Hurricane season is nearing an end and winter is right around the corner. If you don't live in areas affected by hurricanes, there's a chance that you live in an area where you actually experience seasons. I say that because I'm in Florida, where we get about 3 days of "chilly" weather a year! I haven't always lived here, though, and so I am aware of the importance not only of a portable generator for hurricane season, but also for the winter months.
Being stuck in your house on a cold winter day with no power due to a snowstorm can be pretty miserable. Some chose to purchase portable power generators for just such a case. Interested in finding out more about portable power generators? Stick around...
Do you know that you can purchase a portable generator on Amazon.com AND have it delivered for FREE? Save a trip to the store where you’ll be overwhelmed with choices and no information from people who have experience with the actual generators available. Amazon has a great selection for all your needs and you can read hundreds of reviews from people who have first-hand knowledge of the specific generator you’re looking at.
Keep reading and you'll also find a chart down below to help you determine what size generator you need.
Why Do You Need A Generator?
Well, if you’re reading this, then most likely you’ve already determined that you could use one and want to learn more. If you haven’t decided, then I hope the following will help you understand what their benefits are, what types there are, how to determine what size is right for you and some very important safety tips.
One downed power line can interrupt the entire chain of electricity that connects your home to its power. A generator comes in handy to help keep your lights on as well as important appliances like refrigerators, freezers, air conditioners, water heaters and even washers and dryers. Also, after a storm, the generator can be used to run outdoor power equipment for clean-up.
Which Type is Right for You: Portable Generator or Standby Generator?
Basically, there are two types of generators: Portable and Standby.
1. Portable generators run off a gasoline engine and can power a limited number of appliances and lights via extension cords. They are easily stored and most have sturdy wheels for easy maneuvering.
Prices range anywhere from $300 to $1,000, but most people will find that they do not need to spend more than around $500 for a good generator to meet their needs in an emergency. Most of this type usually run 8-12 hours on one tank of gas and provide 2,000-8,000 watts or more.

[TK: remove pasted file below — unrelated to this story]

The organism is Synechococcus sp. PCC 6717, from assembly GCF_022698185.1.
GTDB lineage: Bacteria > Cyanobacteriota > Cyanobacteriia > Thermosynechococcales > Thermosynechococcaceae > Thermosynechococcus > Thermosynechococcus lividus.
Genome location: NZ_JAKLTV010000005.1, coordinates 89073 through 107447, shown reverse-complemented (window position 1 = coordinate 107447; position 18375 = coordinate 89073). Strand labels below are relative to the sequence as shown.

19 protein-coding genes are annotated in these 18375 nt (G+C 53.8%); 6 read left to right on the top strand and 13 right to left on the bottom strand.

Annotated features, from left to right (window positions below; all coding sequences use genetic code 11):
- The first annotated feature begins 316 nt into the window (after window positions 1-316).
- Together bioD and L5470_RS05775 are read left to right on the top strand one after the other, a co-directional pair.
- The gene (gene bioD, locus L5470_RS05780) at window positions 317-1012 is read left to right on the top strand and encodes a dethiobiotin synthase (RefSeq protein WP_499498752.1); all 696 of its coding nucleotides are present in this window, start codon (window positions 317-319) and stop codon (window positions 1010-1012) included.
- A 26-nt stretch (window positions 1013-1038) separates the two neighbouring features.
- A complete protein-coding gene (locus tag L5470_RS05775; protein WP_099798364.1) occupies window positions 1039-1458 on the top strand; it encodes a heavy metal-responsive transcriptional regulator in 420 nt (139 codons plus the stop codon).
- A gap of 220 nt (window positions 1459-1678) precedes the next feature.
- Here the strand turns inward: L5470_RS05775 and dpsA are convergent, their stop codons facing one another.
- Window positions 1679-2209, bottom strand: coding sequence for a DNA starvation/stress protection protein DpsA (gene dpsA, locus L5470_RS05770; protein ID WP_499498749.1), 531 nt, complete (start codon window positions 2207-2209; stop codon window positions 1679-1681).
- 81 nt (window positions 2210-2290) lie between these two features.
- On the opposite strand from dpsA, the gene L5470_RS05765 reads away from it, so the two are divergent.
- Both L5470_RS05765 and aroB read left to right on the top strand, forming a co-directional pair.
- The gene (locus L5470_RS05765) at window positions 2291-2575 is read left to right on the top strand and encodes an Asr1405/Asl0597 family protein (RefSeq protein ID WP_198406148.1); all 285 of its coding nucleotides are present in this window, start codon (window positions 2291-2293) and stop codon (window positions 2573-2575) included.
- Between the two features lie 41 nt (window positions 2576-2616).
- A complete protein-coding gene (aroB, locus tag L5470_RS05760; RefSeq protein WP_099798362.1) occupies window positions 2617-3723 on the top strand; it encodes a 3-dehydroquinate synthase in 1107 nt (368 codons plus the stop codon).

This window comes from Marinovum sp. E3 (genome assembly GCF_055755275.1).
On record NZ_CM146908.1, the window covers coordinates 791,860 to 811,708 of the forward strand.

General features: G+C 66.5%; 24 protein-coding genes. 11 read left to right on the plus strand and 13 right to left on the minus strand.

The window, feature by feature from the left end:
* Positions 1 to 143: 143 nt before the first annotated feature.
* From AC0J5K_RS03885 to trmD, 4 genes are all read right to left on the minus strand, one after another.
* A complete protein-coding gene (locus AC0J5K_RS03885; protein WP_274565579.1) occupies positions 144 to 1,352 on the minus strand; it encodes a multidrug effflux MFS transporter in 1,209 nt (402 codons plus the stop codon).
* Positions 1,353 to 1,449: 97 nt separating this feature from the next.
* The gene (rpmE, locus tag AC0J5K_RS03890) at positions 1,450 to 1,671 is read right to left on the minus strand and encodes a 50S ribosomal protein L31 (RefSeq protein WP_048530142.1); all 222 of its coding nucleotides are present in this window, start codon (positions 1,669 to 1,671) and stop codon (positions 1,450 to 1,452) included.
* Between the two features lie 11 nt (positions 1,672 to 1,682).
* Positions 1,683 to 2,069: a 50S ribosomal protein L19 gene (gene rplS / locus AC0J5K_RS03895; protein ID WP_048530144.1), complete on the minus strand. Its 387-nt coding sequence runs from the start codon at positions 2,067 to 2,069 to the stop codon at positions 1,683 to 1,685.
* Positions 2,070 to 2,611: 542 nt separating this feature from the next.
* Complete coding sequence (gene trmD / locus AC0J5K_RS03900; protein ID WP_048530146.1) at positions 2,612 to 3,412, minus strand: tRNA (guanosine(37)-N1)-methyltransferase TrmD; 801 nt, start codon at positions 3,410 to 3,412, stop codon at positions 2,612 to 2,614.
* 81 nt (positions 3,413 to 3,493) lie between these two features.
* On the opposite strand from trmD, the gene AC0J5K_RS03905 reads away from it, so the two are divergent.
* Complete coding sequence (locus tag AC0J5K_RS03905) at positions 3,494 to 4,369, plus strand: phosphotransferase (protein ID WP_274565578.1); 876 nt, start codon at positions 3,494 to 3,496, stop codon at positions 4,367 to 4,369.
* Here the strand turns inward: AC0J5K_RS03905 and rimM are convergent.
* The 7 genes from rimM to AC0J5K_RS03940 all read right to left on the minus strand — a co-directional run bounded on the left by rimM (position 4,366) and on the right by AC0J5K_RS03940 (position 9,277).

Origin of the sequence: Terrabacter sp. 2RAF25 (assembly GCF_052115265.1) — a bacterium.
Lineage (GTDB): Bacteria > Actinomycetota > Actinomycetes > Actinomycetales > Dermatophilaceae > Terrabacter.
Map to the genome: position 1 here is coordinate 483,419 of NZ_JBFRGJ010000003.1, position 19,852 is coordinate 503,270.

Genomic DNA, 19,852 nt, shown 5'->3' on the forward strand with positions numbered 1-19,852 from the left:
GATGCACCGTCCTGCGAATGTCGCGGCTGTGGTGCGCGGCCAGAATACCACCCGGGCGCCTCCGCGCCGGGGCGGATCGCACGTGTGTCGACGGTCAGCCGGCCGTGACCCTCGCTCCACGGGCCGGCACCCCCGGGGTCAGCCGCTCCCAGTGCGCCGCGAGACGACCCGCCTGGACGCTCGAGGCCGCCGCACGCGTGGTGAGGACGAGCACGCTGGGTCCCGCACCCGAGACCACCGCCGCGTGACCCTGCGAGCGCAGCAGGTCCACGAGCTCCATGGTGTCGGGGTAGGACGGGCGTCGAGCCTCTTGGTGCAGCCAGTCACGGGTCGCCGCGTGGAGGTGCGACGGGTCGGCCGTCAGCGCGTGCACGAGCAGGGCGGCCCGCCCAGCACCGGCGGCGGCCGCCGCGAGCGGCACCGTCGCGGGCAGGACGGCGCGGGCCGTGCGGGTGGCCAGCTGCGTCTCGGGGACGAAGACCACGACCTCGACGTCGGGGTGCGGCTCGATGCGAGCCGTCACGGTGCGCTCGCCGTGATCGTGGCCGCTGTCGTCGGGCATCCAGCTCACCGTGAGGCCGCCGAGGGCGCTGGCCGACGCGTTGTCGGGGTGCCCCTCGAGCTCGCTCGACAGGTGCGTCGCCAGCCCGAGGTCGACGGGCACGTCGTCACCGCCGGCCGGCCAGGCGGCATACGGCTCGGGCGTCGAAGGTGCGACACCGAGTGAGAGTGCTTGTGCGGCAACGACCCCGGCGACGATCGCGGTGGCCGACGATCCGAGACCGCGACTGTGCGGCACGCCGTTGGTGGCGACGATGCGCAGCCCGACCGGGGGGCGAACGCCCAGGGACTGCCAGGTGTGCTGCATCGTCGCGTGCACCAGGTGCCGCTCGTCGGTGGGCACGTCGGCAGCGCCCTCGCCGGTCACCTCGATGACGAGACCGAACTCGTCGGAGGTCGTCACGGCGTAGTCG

You will find that generators are also described by their horsepower, but what really matters is the wattage that it will run. Remember, too, that most large appliances such as refrigerators, televisions, washing machines and air conditioner units require a much higher start-up wattage than they require for continuously running them, so make sure you account for those extra start-up watts you’ll need.
The benefits of using a portable generator include being a low cost, when compared to a standby system, solution for delivering electrical power where and when you need it. They are available with either electric or manual starters, and manual transfer switch options, which allow you to connect the generator directly to your home’s circuit breaker.
2. Standby generator systems connect indirectly to a home’s wiring system and are suitable mostly for people who experience long power outages regularly or have special requirements, such as health concerns, for continuous power.
These systems usually cost $3,000 or more and can supply 10,000 to 30,000 watts or more. They usually run on natural or propane gas and have a transfer switch that lets you chose the equipment to want powered.
The benefits of this type of generator are that it reacts immediately to a power outage and supplies electricity to your home, then it shuts itself off and returns to standby mode automatically.
It is powered by natural or propane gas and is permanently wired into your homes electric panel.
These types of units pose no risk of shock from electrical cords, no gasoline storage required and, most importantly, when properly installed, have no danger of carbon monoxide poisoning.
What Size is Right For You?
To figure out what size you need, determine the electrical requirements of all the appliances you want to power and add up those numbers. For example, if you wanted to run a microwave (1100 watts), a radio (200 watts) and three lights (225 watts) – for these, you need a generator that can run at least 1525 watts. Appliances with motors may require a lot more power just on start-up. For example, a refrigerator that needs 1,200 watts to run may require up to 3,000 watts on start-up. You must have watts available for this. See the chart below for common wattage requirements.
Typically, an 8,000 watt generator can power your refrigerator, TV, air conditioner, 8 75-watt lights, microwave, deep freezer, electric stove, garage door opener and security system.
A 5,000 watt generator can typically power your refrigerator, TV, air conditioner, 4 lights, microwave and deep freezer.
A 3,550 watt generator will power your refrigerator, TV, air conditioner and 4 lights (75-watt).
Generator SAFETY TIPS:
Whichever type you select, always remember safety first.
- Generators do produce deadly carbon monoxide, which is colorless and odorless. The CPSC (Consumer Products Safety Commission) reports that 28 people dies from carbon monoxide poisoning associated with a portable generator after hurricane Katrina.
- Never run a generator in an enclosed area!
- Follow the manufacturer’s instructions closely to keep your family safe when using a generator.
The products below can help keep you safe and help your generator to run most efficiently, year after year: